- Top Story - October 2021
NightswimmingTop Story - October 2021
Sometimes I go swimming alone, at night. Under the silvered scree of moonlight, I undress and pad quietly into the cool shallows. In September, the fog rolls in, an ancient cue for impending winter and the solid freeze known in the north as Ice Down. I will lean back, float serenely, eyes trained on the slivers of light that breach the overhanging pines. I imagine I am young, a girl in the throes of teenage angst, rebelling against the oaken crush of an overtired single mother. I imagine I am in love, arms twisted around the muscular shoulders of an older lover, a sensual tryst in the chill of autumn. I imagine I am strong, stronger than his pressings, his pleas, his sweet whispers and platitudes in my crimson ear.
Dinner for Two
He saw her for the first time from the patio. She wore one of those flowery dresses that signal spring and absolutely simmer in the brutality of Florida’s July high season. She was just standing, staring out across the green-blue horizon, gazing upon the eternities and follies of life that tiptoe that dark mirage known as the future. He gripped the white metal rail of the balcony, listening to the heady gusts whistling between the rusted welds and jittering steel.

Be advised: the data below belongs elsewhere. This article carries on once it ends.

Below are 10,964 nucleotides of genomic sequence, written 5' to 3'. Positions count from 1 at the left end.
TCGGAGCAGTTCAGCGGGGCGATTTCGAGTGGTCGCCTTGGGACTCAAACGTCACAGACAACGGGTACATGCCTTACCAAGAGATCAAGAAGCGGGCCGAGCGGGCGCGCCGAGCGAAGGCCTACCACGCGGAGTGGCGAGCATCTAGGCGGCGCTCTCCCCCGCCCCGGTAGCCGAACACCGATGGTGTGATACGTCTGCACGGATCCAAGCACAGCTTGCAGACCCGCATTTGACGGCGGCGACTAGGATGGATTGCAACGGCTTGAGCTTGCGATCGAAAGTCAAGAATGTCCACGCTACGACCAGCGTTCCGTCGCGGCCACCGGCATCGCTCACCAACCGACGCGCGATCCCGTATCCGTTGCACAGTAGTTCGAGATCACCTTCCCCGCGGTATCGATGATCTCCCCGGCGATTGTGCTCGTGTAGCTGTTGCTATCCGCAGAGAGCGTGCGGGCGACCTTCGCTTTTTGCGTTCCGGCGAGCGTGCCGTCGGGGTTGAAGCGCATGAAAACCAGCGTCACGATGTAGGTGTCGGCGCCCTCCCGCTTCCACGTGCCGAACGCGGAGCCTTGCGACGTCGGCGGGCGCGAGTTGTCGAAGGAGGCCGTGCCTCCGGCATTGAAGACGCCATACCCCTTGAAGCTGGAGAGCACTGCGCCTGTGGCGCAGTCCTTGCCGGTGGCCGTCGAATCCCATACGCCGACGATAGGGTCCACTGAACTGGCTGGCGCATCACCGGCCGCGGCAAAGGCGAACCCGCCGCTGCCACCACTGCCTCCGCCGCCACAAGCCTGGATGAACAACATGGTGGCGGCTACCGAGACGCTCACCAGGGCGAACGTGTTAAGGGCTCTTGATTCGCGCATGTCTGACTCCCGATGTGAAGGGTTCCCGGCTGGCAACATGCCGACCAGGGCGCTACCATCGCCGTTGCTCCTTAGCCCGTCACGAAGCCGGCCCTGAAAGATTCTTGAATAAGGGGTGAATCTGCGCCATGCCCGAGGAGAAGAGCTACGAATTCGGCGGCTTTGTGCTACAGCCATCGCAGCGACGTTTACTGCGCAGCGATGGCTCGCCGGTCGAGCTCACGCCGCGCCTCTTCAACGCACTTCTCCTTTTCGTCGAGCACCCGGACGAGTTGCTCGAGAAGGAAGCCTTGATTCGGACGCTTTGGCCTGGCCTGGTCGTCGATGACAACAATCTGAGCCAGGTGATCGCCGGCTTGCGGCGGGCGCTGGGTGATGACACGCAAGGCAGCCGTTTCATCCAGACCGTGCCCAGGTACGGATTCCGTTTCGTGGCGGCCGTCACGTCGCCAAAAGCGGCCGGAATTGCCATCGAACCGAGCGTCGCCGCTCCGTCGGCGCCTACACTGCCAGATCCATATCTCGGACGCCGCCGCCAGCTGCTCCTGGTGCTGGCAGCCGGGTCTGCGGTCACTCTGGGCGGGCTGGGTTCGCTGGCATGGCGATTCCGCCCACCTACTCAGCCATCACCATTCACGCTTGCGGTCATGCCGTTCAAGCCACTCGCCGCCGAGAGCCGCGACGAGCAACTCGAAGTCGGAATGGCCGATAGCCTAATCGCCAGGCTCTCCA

The difference between the violent man and the psychopath is the brutality of the act. Where the violent man is reactive, the psychopath remains personally absent, separated from the act itself, and thereby immune to its brutality. The psychopath is not a slave to rage or emotion. He is not prone to violent outbursts or a tidal wave of triggers and fissures. He is an equalizing effect in a society rubbed raw by two extremes: passivity and violence. The psychopath is not an inherently violent man, he is a calculating, rational being, and that is why he is so fucking dangerous.
When I was young, Saturdays were the best. While other kids might head over to the fields for soccer or baseball practice, I was spending time with Mom and Dad. With the sun hanging just above the dark blue horizon of the Atlantic Ocean, Dad would tap my shoulder, rousing me from which ever dreamland had occupied my slumber. Mom would have pancakes or cereal or sometimes even donuts waiting in the kitchen, and we would all eat together sleepily in the rising warmth of the Florida sun.